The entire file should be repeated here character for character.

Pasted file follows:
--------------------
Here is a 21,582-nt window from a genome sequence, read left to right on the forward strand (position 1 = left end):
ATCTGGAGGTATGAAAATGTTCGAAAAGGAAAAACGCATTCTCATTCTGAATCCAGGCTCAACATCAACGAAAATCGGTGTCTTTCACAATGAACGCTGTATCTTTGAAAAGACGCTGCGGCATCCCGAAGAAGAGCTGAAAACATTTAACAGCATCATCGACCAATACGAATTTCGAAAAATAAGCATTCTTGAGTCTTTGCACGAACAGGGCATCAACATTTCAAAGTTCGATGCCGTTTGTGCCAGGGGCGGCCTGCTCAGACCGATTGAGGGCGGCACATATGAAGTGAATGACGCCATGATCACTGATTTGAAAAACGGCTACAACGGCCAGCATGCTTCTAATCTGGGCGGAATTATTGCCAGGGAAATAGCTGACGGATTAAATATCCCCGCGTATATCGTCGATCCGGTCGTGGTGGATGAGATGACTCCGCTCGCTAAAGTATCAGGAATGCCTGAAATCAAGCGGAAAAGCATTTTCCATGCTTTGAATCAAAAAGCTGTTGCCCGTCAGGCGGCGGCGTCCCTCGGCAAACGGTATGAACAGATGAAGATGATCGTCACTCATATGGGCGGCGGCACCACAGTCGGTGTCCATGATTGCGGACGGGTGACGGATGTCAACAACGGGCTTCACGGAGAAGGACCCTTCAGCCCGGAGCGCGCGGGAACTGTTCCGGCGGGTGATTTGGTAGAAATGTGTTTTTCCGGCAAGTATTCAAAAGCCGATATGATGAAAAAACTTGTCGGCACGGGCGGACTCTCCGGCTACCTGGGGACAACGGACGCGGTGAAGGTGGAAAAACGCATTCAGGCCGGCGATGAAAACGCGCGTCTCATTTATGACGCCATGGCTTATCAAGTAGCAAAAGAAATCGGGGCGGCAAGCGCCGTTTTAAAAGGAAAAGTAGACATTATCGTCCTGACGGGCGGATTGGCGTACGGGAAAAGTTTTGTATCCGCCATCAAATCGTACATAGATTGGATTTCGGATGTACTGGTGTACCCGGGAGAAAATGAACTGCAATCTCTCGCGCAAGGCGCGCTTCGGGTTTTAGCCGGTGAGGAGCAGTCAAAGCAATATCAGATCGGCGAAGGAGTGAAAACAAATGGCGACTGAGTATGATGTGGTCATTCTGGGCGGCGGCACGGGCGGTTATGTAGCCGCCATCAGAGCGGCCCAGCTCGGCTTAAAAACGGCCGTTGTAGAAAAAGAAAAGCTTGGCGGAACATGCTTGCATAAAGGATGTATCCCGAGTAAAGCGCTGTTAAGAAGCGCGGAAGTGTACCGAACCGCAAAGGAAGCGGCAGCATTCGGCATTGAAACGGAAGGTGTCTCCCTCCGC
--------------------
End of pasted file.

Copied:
Here is a 21,582-nt window from a genome sequence, read left to right on the forward strand (position 1 = left end):
ATCTGGAGGTATGAAAATGTTCGAAAAGGAAAAACGCATTCTCATTCTGAATCCAGGCTCAACATCAACGAAAATCGGTGTCTTTCACAATGAACGCTGTATCTTTGAAAAGACGCTGCGGCATCCCGAAGAAGAGCTGAAAACATTTAACAGCATCATCGACCAATACGAATTTCGAAAAATAAGCATTCTTGAGTCTTTGCACGAACAGGGCATCAACATTTCAAAGTTCGATGCCGTTTGTGCCAGGGGCGGCCTGCTCAGACCGATTGAGGGCGGCACATATGAAGTGAATGACGCCATGATCACTGATTTGAAAAACGGCTACAACGGCCAGCATGCTTCTAATCTGGGCGGAATTATTGCCAGGGAAATAGCTGACGGATTAAATATCCCCGCGTATATCGTCGATCCGGTCGTGGTGGATGAGATGACTCCGCTCGCTAAAGTATCAGGAATGCCTGAAATCAAGCGGAAAAGCATTTTCCATGCTTTGAATCAAAAAGCTGTTGCCCGTCAGGCGGCGGCGTCCCTCGGCAAACGGTATGAACAGATGAAGATGATCGTCACTCATATGGGCGGCGGCACCACAGTCGGTGTCCATGATTGCGGACGGGTGACGGATGTCAACAACGGGCTTCACGGAGAAGGACCCTTCAGCCCGGAGCGCGCGGGAACTGTTCCGGCGGGTGATTTGGTAGAAATGTGTTTTTCCGGCAAGTATTCAAAAGCCGATATGATGAAAAAACTTGTCGGCACGGGCGGACTCTCCGGCTACCTGGGGACAACGGACGCGGTGAAGGTGGAAAAACGCATTCAGGCCGGCGATGAAAACGCGCGTCTCATTTATGACGCCATGGCTTATCAAGTAGCAAAAGAAATCGGGGCGGCAAGCGCCGTTTTAAAAGGAAAAGTAGACATTATCGTCCTGACGGGCGGATTGGCGTACGGGAAAAGTTTTGTATCCGCCATCAAATCGTACATAGATTGGATTTCGGATGTACTGGTGTACCCGGGAGAAAATGAACTGCAATCTCTCGCGCAAGGCGCGCTTCGGGTTTTAGCCGGTGAGGAGCAGTCAAAGCAATATCAGATCGGCGAAGGAGTGAAAACAAATGGCGACTGAGTATGATGTGGTCATTCTGGGCGGCGGCACGGGCGGTTATGTAGCCGCCATCAGAGCGGCCCAGCTCGGCTTAAAAACGGCCGTTGTAGAAAAAGAAAAGCTTGGCGGAACATGCTTGCATAAAGGATGTATCCCGAGTAAAGCGCTGTTAAGAAGCGCGGAAGTGTACCGAACCGCAAAGGAAGCGGCAGCATTCGGCATTGAAACGGAAGGTGTCTCCCTCCGC